8 p.m. Saturday, Nov. 5. Knuckleheads. 816-483-1456. $35.50 in advance.


Saturday, Nov. 5, at the Granada

A baby-faced speed-rapper from San Francisco, George Watsky is more substantive than the majority of the hip-hop artists who cater to college students. Although he’s often linked to party rappers like Asher Roth and Mod Sun, Watsky’s savvy raps reflect his origins as a spoken word performer who found success on the slam poetry scene. “Brave New World,” Watsky’s current single, is an alarmist denunciation of the current election cycle. With Witt Lowry and Daye Jack.

8 p.m. Saturday, Nov. 5. The Granada. 785-842-1390. $16 in advance.

Laura Stevenson

Monday, Nov. 7, at the Riot Room

Laura Stevenson’s stylistic schizophrenia is justified. The New York-based artist is an equally accomplished practitioner of quiet folk, lush chamber rock, experimental indie rock and fearsome punk. Her astounding versatility makes Stevenson impossible to pigeonhole, but each of the many forms she takes on is imbued with commanding intelligence. She’s touring in support of “Cocksure,” a striking album that showcases Stevenson’s dexterous sound. With Morgan Gillett, Doby Watson and Dead Ven.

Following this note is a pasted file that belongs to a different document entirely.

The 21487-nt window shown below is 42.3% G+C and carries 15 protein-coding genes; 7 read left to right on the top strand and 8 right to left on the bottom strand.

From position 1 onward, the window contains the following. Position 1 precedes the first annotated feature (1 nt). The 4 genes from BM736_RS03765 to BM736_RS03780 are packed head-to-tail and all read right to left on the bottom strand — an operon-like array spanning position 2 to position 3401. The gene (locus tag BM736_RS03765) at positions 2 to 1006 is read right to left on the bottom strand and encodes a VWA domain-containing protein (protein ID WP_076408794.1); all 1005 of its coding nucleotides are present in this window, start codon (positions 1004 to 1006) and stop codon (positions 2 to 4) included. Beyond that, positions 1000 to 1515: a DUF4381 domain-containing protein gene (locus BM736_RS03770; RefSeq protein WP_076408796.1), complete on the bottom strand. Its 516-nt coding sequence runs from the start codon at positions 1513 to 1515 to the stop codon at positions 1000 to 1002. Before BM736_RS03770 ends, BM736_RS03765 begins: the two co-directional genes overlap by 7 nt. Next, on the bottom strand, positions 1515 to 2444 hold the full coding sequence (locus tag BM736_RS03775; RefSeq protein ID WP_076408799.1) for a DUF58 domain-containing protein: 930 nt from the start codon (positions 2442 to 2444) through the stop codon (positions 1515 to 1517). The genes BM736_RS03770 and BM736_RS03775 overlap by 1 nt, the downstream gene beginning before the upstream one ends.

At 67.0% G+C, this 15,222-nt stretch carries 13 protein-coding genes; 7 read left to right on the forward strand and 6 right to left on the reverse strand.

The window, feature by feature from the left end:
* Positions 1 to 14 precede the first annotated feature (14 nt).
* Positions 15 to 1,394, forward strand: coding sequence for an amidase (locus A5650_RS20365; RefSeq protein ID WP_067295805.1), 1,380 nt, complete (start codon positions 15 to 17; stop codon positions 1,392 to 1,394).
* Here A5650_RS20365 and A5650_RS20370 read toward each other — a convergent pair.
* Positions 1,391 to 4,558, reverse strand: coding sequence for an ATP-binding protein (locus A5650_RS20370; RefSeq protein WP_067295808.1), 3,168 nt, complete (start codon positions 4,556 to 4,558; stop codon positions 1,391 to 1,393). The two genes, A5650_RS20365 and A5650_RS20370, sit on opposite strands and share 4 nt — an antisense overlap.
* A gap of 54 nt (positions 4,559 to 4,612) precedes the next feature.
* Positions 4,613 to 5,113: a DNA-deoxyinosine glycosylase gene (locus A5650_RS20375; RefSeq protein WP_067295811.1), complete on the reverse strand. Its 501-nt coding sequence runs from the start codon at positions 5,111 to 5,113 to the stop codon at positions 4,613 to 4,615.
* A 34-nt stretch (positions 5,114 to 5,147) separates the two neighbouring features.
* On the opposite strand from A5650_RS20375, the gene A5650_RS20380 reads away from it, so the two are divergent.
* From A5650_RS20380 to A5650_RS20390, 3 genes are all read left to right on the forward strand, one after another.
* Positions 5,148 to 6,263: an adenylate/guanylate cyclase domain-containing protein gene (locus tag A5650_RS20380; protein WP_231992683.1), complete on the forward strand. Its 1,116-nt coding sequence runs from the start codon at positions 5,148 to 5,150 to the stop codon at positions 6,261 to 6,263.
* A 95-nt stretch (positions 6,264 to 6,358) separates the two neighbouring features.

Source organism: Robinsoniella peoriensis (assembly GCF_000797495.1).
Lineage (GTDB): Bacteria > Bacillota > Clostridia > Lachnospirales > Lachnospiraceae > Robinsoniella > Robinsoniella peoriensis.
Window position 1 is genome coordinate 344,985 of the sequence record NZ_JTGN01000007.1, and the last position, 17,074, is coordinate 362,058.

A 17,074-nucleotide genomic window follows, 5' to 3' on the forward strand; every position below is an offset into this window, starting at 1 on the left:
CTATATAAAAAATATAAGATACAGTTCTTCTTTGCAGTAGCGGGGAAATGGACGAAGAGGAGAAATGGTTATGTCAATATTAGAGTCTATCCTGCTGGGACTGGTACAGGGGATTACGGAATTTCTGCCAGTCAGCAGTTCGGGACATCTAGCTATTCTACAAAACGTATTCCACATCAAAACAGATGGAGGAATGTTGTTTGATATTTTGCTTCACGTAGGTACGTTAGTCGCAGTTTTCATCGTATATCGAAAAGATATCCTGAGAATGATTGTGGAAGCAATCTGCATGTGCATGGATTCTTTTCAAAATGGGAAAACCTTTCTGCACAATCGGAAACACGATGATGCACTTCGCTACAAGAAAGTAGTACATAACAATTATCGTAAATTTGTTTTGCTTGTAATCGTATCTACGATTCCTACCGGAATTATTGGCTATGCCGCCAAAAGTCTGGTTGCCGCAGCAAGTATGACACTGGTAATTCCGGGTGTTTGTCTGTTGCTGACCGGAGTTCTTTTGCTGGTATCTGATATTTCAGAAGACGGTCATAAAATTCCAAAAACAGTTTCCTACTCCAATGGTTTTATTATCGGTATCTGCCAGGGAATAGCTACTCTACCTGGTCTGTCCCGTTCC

8 p.m. Monday, Nov. 7. Riot Room. 816-442-8179. $10 in advance.

Lvl Up

Tuesday, Nov. 8, at Davey’s Uptown Ramblers Club

“Return to Love,” the nostalgic new album by Lvl Up that evokes the golden age of college radio during the early 1990s, almost didn’t happen. The members of the New York quartet agreed to part ways if they failed to forge a deal with a prestigious record label. Guitarist Mike Caridi told Fader magazine that “we were either gonna sign or break up.” A contract Lvl Up inked with indie-rock institution Sub Pop Records extended the life of the band.

8 p.m. Tuesday, Nov. 8. Davey’s Uptown Ramblers Club. 816-753-1909. $10 in advance.



Wednesday, Nov. 9, at the Bottleneck

Nick Valensi, the lead guitarist of venerated New York band the Strokes, is making the most of his primary band’s brief hiatus. His Los Angeles-based group CRX is on a North American tour in support of its recently released debut album, “New Skin.” A bit sunnier than the jittery sound of the Strokes, CRX’s music occasionally recalls power-pop classics like the Cars’ “Just What I Needed.” With Streets of Laredo and the Gloomies.

9 p.m. Wednesday, Nov. 9. The Bottleneck. 785-749-3434. $13 in advance.